I listened to a truly fantastic homily this past Sunday that was based upon the plumb line described in the Holy Book of Amos.
Do you know what a plumb line truly is? Sure, we have all heard of a plumb line but here is the dictionary definition:
line with weight attached: a line to which a weight is attached to find the depth of water or to verify a true vertical alignment
The homily went on to discuss the life of Maria Montessori, which in and of itself was fascinating. You can read more about her life here: http://www.webster.edu/~woolflm/montessori2.html and here: http://montessori.org.au/montessori/biography.htm . Her private life, not generally spoken of, must certainly have been painful to her and yet in the deepening of her Roman Catholic faith (http://www.pathsoflearning.net/articles_Montessori.php), via monastic retreats, she found her plumb line.
So, this got me thinking: what is our plumb line as parents? As a homeschooling family?
Is it that everyone in the family is happy? I have known families such as these. As long as everyone had fun at the end of the day, that was the standard.
Is it financial security?
Is it that our children are “X” grade levels ahead in homeschooling?
Is it that everyone has worked hard and the cycle of work and rest goes on?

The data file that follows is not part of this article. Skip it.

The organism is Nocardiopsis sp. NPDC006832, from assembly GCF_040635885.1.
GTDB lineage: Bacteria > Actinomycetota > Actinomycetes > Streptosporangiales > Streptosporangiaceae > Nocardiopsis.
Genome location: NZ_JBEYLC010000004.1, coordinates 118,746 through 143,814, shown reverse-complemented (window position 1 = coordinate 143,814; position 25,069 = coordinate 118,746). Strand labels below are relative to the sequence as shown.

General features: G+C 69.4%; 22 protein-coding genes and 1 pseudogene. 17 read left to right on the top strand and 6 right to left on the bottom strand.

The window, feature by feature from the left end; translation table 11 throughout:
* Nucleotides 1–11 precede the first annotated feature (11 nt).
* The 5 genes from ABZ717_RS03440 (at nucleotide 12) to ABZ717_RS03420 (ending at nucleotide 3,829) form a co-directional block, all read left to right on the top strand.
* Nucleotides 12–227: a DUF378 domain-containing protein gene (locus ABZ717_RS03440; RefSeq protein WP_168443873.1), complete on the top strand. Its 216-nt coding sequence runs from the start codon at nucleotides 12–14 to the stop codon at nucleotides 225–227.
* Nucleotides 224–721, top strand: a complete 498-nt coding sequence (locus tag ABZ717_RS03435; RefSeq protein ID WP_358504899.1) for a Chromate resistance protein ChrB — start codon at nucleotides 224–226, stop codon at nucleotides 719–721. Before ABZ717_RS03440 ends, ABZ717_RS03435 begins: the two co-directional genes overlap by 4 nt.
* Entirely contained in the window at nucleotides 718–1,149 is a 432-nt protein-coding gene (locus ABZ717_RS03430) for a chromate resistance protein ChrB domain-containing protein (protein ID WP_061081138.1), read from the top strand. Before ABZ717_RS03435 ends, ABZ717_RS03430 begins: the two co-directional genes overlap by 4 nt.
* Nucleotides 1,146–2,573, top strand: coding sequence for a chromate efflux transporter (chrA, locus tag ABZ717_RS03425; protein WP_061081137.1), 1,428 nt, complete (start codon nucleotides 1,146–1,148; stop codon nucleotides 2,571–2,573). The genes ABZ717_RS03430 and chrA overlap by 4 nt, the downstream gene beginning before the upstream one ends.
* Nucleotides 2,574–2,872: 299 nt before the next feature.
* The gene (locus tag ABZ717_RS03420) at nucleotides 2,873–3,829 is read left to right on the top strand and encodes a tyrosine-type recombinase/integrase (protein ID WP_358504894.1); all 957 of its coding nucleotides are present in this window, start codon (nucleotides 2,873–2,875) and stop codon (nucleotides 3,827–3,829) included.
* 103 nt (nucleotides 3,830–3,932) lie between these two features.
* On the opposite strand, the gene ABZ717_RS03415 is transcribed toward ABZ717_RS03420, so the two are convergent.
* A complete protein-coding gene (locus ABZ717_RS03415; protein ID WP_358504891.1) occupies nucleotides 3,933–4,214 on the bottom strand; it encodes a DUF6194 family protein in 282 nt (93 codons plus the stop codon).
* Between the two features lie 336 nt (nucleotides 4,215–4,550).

Is our plumb line our religious faith?
A plumb line suggests that whatever this is for our family, it leads to and helps keep us in “a true vertical alignment”. True vertical alignment is the upright, moral and ethical human being. To me, this also means a human being with a light for all of humanity and our earth – a compassion for Creation, who has an ability to function as an individual and within a community. A true connection to each other, and a connection to our place in the cosmos.
My suggestions for creating a plumb line are simple: start with an attached family that fosters forgiveness and kindness to each other, and add in the securities of boundaries and helping your child gain responsibility and self-control over the years of childhood. Learn a bit about childhood development and come to a place where you feel it is okay to balance your child’s tendencies toward one thing or another with boundaries and that it is okay to uplift your child to help them become a good, moral human being. Place all of this against the backdrop of a religious life and an education that believes that the child is a spiritual and religious being. This is the winding river that connects all of these ideas.
What is your plumb line? What do you believe leads to the upright, moral human being? How do you show this in your family and with your life?